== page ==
I decided to take this program to educate myself on the ADA and how it relates to the empowerment of people with disabilities. Unfortunately, there is still a lot of discrimination against people with disabilities.
Q: Do you plan to advocate for accessibility for people with disabilities? What do you hope to do?
I have done some consulting with local cities, but with my certificate, it will help to have credibility and will add to my resume. I would like to help cities adhere to the rules and regulations of the ADA and thereby help the disability community.
Q: What do you want others to know about the ADA and why it still matters?
The ADA is important to everyone, not just people in wheelchairs or who use other mobility aids. All of us may at some point have a “temporary” disability and the ADA protects them as well. It is a social justice issue.
There are also “invisible” disabilities that are not obvious when first encountered. People with invisible disabilities are also protected by the ADA and are entitled to accommodations. Just because you cannot “see” a disability does not mean that it does not affect one’s daily life and day-to-day functioning.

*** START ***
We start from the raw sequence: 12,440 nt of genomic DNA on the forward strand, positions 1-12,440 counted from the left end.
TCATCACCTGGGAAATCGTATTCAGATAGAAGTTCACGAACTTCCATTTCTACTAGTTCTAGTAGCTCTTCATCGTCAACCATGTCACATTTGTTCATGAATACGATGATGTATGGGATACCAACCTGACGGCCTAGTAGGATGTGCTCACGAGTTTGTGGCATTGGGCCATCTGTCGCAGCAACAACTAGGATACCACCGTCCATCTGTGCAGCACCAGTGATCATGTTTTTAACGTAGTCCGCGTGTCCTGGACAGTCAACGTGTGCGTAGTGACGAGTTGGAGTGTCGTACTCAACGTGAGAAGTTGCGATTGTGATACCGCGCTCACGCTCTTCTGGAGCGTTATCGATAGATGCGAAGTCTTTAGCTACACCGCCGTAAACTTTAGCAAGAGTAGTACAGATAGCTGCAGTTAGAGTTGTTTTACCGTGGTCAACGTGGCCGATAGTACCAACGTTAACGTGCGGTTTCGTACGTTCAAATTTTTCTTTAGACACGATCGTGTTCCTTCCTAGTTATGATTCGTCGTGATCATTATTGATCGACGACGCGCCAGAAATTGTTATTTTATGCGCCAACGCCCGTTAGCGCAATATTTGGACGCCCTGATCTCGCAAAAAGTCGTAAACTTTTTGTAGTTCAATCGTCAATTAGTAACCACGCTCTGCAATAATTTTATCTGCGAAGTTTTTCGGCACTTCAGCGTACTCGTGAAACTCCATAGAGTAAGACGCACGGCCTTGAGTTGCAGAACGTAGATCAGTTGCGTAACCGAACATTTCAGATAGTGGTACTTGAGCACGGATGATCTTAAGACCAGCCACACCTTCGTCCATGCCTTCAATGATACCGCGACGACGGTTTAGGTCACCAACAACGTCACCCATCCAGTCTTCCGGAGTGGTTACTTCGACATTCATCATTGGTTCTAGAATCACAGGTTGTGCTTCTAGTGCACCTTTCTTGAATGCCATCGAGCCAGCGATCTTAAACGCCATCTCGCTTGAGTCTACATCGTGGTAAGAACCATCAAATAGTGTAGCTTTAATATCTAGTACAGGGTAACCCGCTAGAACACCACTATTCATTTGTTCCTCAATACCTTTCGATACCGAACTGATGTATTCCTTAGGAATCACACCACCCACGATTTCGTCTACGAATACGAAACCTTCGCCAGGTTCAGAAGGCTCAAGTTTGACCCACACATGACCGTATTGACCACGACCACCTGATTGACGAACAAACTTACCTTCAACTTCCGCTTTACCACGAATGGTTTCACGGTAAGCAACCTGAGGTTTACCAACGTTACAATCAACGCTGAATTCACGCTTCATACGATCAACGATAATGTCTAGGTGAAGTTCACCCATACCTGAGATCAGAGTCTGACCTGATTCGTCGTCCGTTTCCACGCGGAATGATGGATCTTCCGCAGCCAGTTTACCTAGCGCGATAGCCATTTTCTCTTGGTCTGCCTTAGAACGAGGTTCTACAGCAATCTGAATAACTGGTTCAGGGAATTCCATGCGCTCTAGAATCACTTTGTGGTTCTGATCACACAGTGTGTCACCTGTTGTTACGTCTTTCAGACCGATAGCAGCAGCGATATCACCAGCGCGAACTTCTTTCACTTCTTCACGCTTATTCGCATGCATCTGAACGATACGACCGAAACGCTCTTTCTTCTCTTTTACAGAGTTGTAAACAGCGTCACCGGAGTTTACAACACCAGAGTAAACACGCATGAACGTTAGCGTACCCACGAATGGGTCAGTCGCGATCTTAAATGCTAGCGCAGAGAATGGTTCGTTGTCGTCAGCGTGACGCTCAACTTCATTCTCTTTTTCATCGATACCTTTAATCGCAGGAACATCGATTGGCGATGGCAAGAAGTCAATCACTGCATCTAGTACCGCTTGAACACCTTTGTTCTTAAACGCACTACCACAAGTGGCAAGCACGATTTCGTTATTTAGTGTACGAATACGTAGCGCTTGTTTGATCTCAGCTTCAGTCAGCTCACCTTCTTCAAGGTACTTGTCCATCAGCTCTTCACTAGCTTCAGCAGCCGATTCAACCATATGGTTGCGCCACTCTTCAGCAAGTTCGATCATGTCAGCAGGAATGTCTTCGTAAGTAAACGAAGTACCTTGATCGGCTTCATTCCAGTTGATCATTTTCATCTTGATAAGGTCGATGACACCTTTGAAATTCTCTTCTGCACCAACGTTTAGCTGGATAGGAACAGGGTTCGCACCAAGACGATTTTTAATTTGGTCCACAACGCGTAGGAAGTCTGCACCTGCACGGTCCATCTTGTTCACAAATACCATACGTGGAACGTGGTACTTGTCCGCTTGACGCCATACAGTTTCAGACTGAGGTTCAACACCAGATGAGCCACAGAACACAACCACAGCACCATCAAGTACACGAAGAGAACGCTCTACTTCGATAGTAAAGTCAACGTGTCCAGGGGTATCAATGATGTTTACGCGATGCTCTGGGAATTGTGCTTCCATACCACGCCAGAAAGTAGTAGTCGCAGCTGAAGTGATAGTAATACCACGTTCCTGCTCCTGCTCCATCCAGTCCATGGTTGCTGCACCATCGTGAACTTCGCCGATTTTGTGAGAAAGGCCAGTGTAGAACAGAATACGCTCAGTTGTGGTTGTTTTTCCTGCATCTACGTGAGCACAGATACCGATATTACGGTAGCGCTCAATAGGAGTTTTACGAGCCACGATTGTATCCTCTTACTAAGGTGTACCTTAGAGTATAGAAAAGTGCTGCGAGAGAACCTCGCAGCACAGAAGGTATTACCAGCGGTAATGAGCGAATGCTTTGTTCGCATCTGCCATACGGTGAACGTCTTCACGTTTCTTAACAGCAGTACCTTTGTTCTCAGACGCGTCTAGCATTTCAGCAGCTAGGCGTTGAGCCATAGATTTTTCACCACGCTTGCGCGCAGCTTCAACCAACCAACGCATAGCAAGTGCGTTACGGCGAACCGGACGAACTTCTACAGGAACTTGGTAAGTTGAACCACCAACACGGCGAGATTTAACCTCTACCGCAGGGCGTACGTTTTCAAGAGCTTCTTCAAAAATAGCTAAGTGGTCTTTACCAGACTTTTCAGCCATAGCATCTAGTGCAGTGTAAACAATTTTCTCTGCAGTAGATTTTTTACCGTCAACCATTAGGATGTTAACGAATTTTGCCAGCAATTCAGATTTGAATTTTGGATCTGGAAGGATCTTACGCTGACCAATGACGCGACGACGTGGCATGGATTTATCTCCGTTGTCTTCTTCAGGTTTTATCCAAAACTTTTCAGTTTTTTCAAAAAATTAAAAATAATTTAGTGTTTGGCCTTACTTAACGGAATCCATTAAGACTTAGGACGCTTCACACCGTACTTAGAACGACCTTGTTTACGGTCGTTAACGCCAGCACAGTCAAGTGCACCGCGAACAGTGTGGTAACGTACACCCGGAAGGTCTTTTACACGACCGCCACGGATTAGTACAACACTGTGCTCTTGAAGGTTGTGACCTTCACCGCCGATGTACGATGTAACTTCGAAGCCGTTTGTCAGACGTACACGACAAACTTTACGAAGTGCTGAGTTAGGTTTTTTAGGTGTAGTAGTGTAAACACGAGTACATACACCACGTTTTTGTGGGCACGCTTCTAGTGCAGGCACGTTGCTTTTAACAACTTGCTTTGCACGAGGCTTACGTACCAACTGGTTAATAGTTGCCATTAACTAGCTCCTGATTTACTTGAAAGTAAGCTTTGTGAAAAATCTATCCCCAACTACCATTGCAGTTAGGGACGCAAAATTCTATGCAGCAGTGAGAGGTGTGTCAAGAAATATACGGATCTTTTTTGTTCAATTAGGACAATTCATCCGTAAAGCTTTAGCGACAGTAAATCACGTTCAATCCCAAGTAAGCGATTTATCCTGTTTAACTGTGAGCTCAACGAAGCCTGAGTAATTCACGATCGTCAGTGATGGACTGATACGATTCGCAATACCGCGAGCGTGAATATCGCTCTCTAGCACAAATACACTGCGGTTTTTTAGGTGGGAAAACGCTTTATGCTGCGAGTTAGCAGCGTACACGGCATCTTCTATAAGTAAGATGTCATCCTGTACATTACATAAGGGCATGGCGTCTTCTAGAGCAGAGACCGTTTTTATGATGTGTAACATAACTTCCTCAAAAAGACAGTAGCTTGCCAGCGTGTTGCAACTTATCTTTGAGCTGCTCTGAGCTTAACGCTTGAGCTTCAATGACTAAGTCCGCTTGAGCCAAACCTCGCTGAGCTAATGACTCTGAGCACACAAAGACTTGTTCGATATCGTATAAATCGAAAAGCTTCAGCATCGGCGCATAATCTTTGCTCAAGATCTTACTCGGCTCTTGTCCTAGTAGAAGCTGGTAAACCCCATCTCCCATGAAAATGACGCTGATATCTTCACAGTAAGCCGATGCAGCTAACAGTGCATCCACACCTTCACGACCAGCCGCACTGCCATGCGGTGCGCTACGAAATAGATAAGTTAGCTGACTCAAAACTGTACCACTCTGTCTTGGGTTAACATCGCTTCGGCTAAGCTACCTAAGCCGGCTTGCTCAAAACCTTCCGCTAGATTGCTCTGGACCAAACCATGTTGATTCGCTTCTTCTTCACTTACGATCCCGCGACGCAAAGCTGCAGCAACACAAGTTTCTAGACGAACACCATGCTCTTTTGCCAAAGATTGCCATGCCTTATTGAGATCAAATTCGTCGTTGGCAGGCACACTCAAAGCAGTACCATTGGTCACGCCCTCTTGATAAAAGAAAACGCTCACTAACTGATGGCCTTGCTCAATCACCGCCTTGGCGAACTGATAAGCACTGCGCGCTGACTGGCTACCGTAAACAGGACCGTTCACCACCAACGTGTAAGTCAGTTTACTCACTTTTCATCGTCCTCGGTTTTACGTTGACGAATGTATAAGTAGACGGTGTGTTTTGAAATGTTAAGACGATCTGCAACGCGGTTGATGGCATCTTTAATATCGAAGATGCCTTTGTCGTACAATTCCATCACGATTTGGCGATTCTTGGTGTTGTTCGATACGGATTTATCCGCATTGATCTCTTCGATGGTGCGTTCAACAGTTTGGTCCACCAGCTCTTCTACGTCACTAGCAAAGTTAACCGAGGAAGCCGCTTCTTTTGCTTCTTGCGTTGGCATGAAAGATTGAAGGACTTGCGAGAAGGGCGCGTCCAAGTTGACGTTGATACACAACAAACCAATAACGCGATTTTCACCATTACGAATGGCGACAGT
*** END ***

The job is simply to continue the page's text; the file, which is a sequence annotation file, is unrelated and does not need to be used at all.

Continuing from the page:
Disability is unique because it is the only minority group that a person can join at any time in their life.
Q: How can others get involved in advocacy to support the implementation of the ADA and other disability rights efforts?
Others can get involved in advocacy as allies to people with disabilities.
I do motivational speaking to groups about disability awareness. But, when I am out and about, I still get the greatest to the worst reactions from people. Sometimes, people will even come up to me to pray to cure my disability. People need to know that people with disabilities are just like other people. It just may take us a little bit longer to accomplish our goals. Allies should also make sure they know about the ADA and what people need to do to comply with the law – and not take it for granted!
Want to get involved?
Learn more about the ADA here and what to do if you see accessibility needs not being met.
And sign up to advocate with people with disabilities nationwide at thearc.org/action!